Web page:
Freewheel and determinism
Being an account of a short hop around the Marin Trail in North Wales
by Steve Riley
You know the road race, Paris-Roubaix? A true spring classic, with a real tough guy reputation? In the 70s it became the subject of a rather fine documentary, 'A Sunday in Hell'. 'Sunday' is a great film in many ways, probably one of the best ever made on road racing. I've only once seen it all the way through, but one sequence stays with me, a few seconds of film capturing a magical combination of effort and achievement.
A long shot of a narrow line of riders, stretched to breaking point. A snake of dust kicked up from the dry, muddy cobbles of Northern Belgium. The guys at the back hang on for grim death, working just as hard as the lone rider at the front pushing the pace. They know that, if the elastic snaps, they'll never get back on.
Close up of some unknown continental, hands resting on the bars, the look of determination on his face belying the brutal pounding shaking his body. His head is controlling the race, thinking tactically, working the legs. His body is on automatic, coping with the terrible suffering being handed out by this vicious terrain.
I was reminded of this moment during my second descent of the day on the Marin Trail.
The Marin is so constructed that first couple of miles include the bulk of the loop's climbing, much of it on enclosed fire-track. It's not a rewarding experience. Somewhere near the top, I began to question the wisdom of being here in the first place. This was no place for a jumped-up road bike.
Once past the top, things change quickly. The trail gives up its first bit of height without any drama, but then suddenly veers hard right onto the first stretch of singletrack proper. We're descending now, not too steeply, lots of sweeping S-bends. This is the first real taster of what's to come.
Did I say 'taster'? On my rigid fixed wheel CX bike, I feel like I'm tucking into the main course. I'm surviving, but it's taking a fair bit of concentration.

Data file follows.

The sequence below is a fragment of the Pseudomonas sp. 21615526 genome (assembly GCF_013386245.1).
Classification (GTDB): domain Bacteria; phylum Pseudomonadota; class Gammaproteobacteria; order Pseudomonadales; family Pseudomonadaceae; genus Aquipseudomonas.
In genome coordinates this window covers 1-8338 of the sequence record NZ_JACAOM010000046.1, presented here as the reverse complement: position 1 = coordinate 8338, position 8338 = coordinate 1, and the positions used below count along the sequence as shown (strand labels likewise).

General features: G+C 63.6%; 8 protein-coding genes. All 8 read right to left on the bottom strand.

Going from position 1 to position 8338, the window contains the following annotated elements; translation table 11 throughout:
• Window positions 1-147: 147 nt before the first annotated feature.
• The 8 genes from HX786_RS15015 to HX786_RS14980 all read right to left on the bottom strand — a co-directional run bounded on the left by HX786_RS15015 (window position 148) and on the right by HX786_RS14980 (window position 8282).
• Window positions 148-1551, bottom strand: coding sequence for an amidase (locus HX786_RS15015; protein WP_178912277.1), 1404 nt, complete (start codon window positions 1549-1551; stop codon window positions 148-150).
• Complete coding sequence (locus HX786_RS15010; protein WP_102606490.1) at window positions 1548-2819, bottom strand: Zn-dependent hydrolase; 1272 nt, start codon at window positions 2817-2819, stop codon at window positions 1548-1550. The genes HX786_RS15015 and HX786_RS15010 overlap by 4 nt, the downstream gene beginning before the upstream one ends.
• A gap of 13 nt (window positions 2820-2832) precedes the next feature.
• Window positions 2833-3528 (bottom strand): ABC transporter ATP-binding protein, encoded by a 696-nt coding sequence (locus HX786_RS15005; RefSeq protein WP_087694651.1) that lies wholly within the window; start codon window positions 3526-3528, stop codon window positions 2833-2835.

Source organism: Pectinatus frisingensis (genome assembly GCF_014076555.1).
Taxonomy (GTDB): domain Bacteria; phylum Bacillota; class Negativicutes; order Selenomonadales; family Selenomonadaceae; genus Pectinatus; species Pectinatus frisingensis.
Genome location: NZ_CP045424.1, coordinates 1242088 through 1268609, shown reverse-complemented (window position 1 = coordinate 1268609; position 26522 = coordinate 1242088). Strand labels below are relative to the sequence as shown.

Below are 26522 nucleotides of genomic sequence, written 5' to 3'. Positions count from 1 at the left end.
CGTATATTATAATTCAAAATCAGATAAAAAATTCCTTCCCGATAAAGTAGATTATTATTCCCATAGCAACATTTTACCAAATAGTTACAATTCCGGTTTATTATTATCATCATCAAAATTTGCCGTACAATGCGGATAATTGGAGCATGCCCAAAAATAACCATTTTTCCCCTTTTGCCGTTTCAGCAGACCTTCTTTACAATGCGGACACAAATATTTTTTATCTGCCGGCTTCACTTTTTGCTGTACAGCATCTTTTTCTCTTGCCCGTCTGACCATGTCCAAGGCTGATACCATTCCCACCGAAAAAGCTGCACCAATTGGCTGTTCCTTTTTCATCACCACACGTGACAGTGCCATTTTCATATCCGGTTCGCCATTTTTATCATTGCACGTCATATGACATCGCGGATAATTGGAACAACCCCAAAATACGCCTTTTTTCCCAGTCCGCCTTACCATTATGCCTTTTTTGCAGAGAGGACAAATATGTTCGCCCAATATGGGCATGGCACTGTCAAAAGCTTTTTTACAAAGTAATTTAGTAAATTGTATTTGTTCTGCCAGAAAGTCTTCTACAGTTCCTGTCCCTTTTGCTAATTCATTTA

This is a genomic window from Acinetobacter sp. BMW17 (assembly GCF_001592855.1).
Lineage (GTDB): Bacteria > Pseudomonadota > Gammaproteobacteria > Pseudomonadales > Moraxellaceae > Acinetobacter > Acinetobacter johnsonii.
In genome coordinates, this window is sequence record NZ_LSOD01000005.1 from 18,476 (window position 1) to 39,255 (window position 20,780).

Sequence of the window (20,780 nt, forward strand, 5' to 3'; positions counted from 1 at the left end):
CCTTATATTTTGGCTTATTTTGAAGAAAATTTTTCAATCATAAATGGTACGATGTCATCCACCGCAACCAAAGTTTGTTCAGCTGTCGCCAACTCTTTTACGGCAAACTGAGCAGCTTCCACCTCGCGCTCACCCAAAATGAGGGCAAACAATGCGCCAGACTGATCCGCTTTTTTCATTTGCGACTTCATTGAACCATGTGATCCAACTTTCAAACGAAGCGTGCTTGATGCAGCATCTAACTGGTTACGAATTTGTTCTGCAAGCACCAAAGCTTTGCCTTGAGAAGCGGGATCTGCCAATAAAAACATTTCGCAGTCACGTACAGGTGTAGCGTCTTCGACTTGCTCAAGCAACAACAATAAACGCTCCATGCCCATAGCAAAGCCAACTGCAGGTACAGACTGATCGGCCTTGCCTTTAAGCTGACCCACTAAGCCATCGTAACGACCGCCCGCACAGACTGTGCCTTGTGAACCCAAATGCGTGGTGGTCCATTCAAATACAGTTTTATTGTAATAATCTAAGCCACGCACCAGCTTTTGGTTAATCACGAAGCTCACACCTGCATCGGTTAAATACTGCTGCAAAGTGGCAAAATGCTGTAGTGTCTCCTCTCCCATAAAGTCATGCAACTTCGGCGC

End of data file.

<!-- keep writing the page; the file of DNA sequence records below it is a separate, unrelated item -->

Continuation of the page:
Still, everything's going to plan. There's even the odd bit of 'flow' going on. But a couple of steeper corners are making me feel abused. I'm being thrown into the corners where the bike wants to go, rather than the way I'd choose if I were freewheeling and concentrating solely on my line. I'm spinning furiously, doing my best to keep up as the back wheel skips over dry rock. At times it feels like both wheels have left the ground, the front thrown up by whatever obstacle it has hit and the back following on, partially locked.
Then it happens - my Paris-Roubaix moment - I'm gritting my teeth from the effort of it all, arms shaking around, cheeks off the back of the saddle, the line is dragging me along, the legs semi-detached. They're doing their thing, pedalling, because they have to. The rest of my body is doing its thing, riding, staying aboard, steering, shifting, having fun. I'm on some sort of slot car race track. I know roughly what I need to do, but don't have quite the control over how I get there that I'm used to.
Of course, it all works out. As I put more of the circuit behind me, the mental balance of 'was this a good idea?' switches from a definite 'no', to a 'maybe' to a resounding 'yes!'.
I complete my circuit in two hours or so, a bit slower than a geared MTB obviously, but not disgracefully so. The final descents are as fantastic as the designers plotted. I've had fun, I've probably learnt a bit more about riding a bike, which is a good thing when you've been messing with them for 30+ years. And I've explored a bit of the unknown. Not a proper adventure, let's not kid ourselves, but something a little bit special. That's a good thing.